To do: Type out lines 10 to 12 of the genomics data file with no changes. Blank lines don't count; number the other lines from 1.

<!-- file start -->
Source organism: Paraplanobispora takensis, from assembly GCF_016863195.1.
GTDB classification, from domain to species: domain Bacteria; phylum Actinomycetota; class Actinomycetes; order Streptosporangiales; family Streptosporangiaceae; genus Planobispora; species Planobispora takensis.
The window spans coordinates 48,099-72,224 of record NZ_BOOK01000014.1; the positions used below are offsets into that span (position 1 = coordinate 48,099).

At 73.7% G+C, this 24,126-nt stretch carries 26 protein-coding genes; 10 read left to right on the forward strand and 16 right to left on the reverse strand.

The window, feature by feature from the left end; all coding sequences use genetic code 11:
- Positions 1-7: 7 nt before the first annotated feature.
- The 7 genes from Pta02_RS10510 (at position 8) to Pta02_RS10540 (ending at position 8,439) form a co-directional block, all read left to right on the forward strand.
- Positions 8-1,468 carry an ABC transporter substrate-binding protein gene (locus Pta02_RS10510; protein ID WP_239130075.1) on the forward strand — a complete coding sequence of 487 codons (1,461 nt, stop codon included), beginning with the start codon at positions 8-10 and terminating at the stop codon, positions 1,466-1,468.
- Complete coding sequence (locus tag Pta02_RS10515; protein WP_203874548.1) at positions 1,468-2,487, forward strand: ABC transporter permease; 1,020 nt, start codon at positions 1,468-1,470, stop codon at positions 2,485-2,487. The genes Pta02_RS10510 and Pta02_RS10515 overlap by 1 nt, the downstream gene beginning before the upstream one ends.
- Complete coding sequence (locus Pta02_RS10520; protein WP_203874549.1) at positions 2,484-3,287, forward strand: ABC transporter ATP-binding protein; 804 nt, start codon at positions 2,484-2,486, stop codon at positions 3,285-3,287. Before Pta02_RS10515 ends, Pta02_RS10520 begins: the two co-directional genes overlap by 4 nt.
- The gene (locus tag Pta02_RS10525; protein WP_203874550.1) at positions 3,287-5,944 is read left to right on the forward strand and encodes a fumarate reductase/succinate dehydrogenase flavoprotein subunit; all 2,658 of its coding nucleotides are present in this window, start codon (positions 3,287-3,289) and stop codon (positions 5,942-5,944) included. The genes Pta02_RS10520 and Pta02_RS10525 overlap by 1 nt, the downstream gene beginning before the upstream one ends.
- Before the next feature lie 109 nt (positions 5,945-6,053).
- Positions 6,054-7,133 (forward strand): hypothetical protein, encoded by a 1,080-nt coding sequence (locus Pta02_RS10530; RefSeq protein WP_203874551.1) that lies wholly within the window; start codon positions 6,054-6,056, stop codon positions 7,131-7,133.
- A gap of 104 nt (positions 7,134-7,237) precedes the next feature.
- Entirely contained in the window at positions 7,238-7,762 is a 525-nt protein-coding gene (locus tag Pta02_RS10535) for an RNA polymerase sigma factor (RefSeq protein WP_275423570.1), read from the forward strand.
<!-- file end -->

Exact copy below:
- Complete coding sequence (locus Pta02_RS10520; protein WP_203874549.1) at positions 2,484-3,287, forward strand: ABC transporter ATP-binding protein; 804 nt, start codon at positions 2,484-2,486, stop codon at positions 3,285-3,287. Before Pta02_RS10515 ends, Pta02_RS10520 begins: the two co-directional genes overlap by 4 nt.
- The gene (locus tag Pta02_RS10525; protein WP_203874550.1) at positions 3,287-5,944 is read left to right on the forward strand and encodes a fumarate reductase/succinate dehydrogenase flavoprotein subunit; all 2,658 of its coding nucleotides are present in this window, start codon (positions 3,287-3,289) and stop codon (positions 5,942-5,944) included. The genes Pta02_RS10520 and Pta02_RS10525 overlap by 1 nt, the downstream gene beginning before the upstream one ends.
- Before the next feature lie 109 nt (positions 5,945-6,053).